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Tag archives for camera traps

Google+ Hangout: Get to Know India’s Curious Big Cats

As part of Big Cat Week on Nat Geo Wild, several National Geographic big cat researchers, photographers, and conservationists (including me) are joining together for a live video chat via Google+ Hangout Wednesday, December 3rd at 1 p.m. EST (6 p.m. UTC). This is your chance to get your questions about these beautiful, fascinating, and highly endangered animals answered by those of us…

Grey Wolf Captured On Camera

Rare Video: Vandal Fishing Cats Lead to Wildlife Discovery

Endangered Baby Fishing Cat Fishes in the Wild from Morgan Heim on Vimeo. When I set out to cover the story of Thailand’s fishing cats, I never expected vandalism could lead to an unprecedented wildlife discovery for this little known endangered species. Fishing cats are increasingly rare. New estimates suggest only about 2,500-3,000 remain in…

Rare Cat Captured in Camera Trap

The elusive Borneo bay cat and four other rare species of felines have been spotted in logged forests—a good sign, experts say.

Video: Brown Bears Fighting, Playing, & Scratching in Transylvanian Woods

Victoria Hillman is a National Geographic Explorer and Research Director for the Transylvanian Wildlife Project overseeing research on carnivores and biodiversity of Europe’s last great wilderness. Follow the expedition here on Explorers Journal through updates from the team. —–— As you may have gathered from the title, after all our posts about pink grasshoppers and other unusual sightings…

Counting the Tigers That You Cannot See

Pollsters say tigers are the most popular animal species on this planet. Unfortunately, they are also among the most threatened. Wildlife biologists like me struggle to monitor the fate of surviving tiger populations.

18 Amazing, Intimate Camera Trap GIFs of Serengeti Animals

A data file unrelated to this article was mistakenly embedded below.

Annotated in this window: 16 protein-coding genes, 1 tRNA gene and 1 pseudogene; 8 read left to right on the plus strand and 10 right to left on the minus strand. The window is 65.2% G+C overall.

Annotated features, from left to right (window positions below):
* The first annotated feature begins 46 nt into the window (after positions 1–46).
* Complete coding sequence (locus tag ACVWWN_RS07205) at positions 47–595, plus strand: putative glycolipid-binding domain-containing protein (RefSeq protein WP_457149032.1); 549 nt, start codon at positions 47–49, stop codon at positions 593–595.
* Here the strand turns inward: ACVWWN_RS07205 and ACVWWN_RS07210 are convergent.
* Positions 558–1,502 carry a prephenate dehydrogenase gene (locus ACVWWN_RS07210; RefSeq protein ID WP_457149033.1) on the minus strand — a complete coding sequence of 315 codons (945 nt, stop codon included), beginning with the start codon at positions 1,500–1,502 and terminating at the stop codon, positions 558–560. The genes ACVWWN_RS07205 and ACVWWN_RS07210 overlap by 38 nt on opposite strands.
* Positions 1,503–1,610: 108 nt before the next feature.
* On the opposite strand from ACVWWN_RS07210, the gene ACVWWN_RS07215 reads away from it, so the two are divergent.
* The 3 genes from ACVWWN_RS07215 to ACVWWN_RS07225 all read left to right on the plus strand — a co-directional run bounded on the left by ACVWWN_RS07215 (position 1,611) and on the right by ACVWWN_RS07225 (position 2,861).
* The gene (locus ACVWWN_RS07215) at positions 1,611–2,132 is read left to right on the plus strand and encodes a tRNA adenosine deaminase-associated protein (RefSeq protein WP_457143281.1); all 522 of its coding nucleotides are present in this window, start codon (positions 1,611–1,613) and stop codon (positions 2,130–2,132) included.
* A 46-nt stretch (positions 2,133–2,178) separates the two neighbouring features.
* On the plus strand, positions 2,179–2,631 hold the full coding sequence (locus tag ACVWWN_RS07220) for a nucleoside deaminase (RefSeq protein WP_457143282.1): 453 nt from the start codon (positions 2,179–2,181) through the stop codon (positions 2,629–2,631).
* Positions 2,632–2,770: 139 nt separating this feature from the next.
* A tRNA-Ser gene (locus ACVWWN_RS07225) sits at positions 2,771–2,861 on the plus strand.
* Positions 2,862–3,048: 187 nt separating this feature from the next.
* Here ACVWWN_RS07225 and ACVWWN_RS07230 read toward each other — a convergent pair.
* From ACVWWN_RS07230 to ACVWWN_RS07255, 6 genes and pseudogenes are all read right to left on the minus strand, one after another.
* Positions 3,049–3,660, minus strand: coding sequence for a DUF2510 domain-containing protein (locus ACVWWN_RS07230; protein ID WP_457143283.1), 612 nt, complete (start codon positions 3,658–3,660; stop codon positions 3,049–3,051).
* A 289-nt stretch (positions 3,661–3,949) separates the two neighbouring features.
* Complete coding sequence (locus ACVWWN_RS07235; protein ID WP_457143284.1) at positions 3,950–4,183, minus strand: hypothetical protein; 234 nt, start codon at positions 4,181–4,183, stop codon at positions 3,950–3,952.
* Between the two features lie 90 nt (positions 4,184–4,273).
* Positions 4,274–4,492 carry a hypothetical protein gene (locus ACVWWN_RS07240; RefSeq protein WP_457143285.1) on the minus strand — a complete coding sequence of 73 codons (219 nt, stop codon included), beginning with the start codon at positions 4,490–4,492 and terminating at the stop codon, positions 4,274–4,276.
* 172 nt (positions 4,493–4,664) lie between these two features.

Biologist Craig Packer has headed the Serengeti Lion Project since 1978. The director of the Lion Research Center and Distinguished McKnight University Professor at the University of Minnesota has spent countless hours on the Serengeti plains, studying lion ecology, genetics, health, and other factors. (Hear some of Packer’s expert commentary in the interactive Serengeti Lion experience and read more in “The Short Happy…

Sumatra Sanctuary Reports “Unexpected Density” of Tigers

It’s not often we have good news to report for the world’s remaining wild tigers. This week Panthera, a global big cat conservation organization, said a preliminary survey it helped organize had discovered an unexpected density of wild tigers in the southern section of Tambling Wildlife Nature Conservation (TWNC), a privately managed concession on Indonesia’s Sumatra island.

Photographer’s Journal: Up Close and Personal with British Otters

British photographer Charlie Hamilton James’s charming close-ups of otters grace the February 2013 issue of National Geographic Magazine. Here, he tells us how he captured such clear images of the shy creatures and their watery world, and explores the question: Can otters smell underwater?

Watching Wild Snow Leopards

By Darla Hillard Education Director, Snow Leopard Conservancy Photo © John Merjanian:  Wild snow leopard observed in Ladakh, northern India by members of the Wintertime Quest for the Snow Leopard Stuart writes:  After Darla posted an earlier story, I begged her to do another to include a video clip of a young snow leopard playing with…

Turkey’s First Wildlife Corridor Links Bear, Wolf and Lynx Populations to the Caucasus Forests

Dr. Çağan Şekercioğlu is a National Geographic Emerging Explorer. A professor of conservation biology, ecology and ornithology at the University of Utah Department of Biology, he also directs the Turkish environmental organization KuzeyDoğa. A gray wolf (Canis lupus) photographed by one of KuzeyDoğa‘s camera traps in Kars Turkey (Türkiye) is the only country covered almost entirely by three…

Camera Trap Pictures Show Puma Evading Humans

Photos taken on 18 January 2011 by a remote camera traps we have set up as part of an ongoing conservation science project to study the Andean bear illustrate that our sense of hearing, along with our sense of smell, is relatively weak compared to those of the large mammals living in the Peruvian forest, and that they react to us even when we don’t know they are there.